Friday, February 5, 2010

The Bite of The Night - by Howard Barker

I've been reading this play for a week. On and off. I should go back and read it again, to grasp, to wallow in it, to follow the fissures. What I think I will do is forge ahead and read more of his plays. Develop my muscles. Some sort of a training program.

My God.

Shakespeare is alive today. Just as difficult, epic.

There's a scene at the end where Helen (the one of Troy) who has been central to the play - an object of desire, be-armed, then be-legged - and then at the end strangled, but not dead - so they shovel dirt in her mouth until she is silenced. Trying to write about this play I feel like that. Like there is dirt shoved in my mouth. That this art is not reducible to description.

This play is hard work. Barker is hard work. The antithesis of so many discussions about what plays are these days. He has his own company - maybe still does? - in Sheffield, U.K. The Wrestling School. I had the good fortune to see two plays there in the early 90s. Both difficult, challenging, furious theater.

In a pathetic attempt to describe - the play is in 3 acts. It is set in Troy. A mythical Troy. There are 25 plus characters, including Helen and Homer. There are soap-boilers, old ladies, scholars, students, soldiers, children, archeologists, daughters, sons, husbands, wives, laborers, officials, Kings, poets, and queens. There are prologues. Many scenes in each act. There are big images, horrible violence, diatribes, betrayals, over-lapping times, philosophical actions and digressions, political screeds. Troy after Troy is built and destroyed with different leaders and different morals. Desire remains and the danger of desire - embodied in Helen. Homer wanders through, an impotent old man. It's an over-whelming play, and I need more muscles to really write about it.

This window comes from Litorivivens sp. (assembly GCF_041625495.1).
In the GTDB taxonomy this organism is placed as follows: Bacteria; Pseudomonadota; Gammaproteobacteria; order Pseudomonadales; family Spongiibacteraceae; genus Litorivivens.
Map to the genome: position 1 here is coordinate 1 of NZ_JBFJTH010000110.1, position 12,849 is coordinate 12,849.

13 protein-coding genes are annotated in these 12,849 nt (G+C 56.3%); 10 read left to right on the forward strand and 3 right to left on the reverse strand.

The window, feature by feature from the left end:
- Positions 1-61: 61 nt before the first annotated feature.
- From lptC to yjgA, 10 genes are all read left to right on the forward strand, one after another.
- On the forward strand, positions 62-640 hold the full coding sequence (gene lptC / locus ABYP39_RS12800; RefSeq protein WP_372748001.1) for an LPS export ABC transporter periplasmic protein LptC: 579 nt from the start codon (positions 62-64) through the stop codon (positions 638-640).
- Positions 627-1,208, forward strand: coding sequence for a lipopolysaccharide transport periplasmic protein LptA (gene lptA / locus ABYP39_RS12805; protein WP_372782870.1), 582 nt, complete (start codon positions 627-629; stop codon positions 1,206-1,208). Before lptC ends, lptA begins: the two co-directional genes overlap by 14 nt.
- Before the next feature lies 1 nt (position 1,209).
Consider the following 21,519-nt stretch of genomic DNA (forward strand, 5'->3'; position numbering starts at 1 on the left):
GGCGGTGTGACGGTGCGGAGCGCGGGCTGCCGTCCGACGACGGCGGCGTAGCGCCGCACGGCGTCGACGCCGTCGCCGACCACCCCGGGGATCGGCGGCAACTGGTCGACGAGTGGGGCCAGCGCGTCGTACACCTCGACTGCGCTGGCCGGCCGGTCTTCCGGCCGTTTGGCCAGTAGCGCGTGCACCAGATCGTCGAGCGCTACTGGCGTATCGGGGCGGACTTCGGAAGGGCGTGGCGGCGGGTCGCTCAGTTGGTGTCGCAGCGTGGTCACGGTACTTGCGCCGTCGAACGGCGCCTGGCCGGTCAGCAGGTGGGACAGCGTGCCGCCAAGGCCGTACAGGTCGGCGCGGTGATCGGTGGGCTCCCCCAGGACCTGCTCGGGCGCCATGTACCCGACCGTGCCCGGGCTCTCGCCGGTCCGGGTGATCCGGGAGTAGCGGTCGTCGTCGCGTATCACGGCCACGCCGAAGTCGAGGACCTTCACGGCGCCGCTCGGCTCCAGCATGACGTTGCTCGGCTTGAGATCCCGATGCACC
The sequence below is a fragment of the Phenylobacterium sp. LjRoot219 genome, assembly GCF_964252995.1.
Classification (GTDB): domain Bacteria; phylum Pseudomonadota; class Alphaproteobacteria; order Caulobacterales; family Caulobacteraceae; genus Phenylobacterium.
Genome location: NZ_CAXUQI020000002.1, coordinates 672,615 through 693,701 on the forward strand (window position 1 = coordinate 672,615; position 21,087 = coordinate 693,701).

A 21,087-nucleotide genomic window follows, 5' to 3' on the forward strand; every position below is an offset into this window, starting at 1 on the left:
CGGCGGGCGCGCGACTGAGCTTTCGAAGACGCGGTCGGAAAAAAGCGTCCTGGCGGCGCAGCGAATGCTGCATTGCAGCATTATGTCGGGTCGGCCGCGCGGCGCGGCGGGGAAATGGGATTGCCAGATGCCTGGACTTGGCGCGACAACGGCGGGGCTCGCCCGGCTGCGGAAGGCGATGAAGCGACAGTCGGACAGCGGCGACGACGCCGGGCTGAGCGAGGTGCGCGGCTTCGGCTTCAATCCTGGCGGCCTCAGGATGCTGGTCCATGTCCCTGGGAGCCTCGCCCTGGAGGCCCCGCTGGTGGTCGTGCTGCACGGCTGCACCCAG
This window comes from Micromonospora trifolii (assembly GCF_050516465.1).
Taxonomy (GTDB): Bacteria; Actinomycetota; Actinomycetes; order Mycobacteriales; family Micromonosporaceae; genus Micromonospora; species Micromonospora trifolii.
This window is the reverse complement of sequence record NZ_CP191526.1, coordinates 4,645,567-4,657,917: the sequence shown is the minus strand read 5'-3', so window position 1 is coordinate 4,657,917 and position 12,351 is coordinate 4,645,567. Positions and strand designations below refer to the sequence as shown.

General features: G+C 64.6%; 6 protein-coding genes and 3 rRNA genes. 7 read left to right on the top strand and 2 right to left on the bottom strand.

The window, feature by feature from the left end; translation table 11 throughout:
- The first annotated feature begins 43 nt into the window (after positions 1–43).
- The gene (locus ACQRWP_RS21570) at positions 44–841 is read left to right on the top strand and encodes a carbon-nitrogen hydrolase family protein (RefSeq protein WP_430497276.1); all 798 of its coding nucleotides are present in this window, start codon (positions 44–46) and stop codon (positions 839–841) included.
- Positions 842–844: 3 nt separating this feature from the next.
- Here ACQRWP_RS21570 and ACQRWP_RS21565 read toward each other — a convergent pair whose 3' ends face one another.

He begins with an opening prologue, delivered by a soap boiler. It seems as good a place as any to start this week (maybe month) long reading of Barker plays, so here you are:

They brought a woman from the street
And made her sit in the stalls
By threats
By bribes
By flattery
Obliging her to share a little of her life with actors

But I don't understand art

Sit still, they said

But I don't want to see sad things

Sit still, they said

And she listened to everything
Understanding some things
But not others
Laughing rarely, and always without knowing why
Sometimes suffering disgust
Sometimes thoroughly amazed
And in the light again said

If that's art I think it is hard work
It was beyond me
So much of it beyond my actual life

But something troubled her
Something gnawed her peace
And she came a second time, armoured with friends

Sit still, she said

And again, she listened to everything
This time understanding different things
This time untroubled that some things
Could not be understood
Laughing rarely but now without shame
Sometimes suffering disgust
Sometimes thoroughly amazed
And in the light again said

That is art, it is hard work

And one friend said, too hard for me
And the other said if you will
I will come again

Because I found it hard I felt honoured
(First Prologue)

And so do I.

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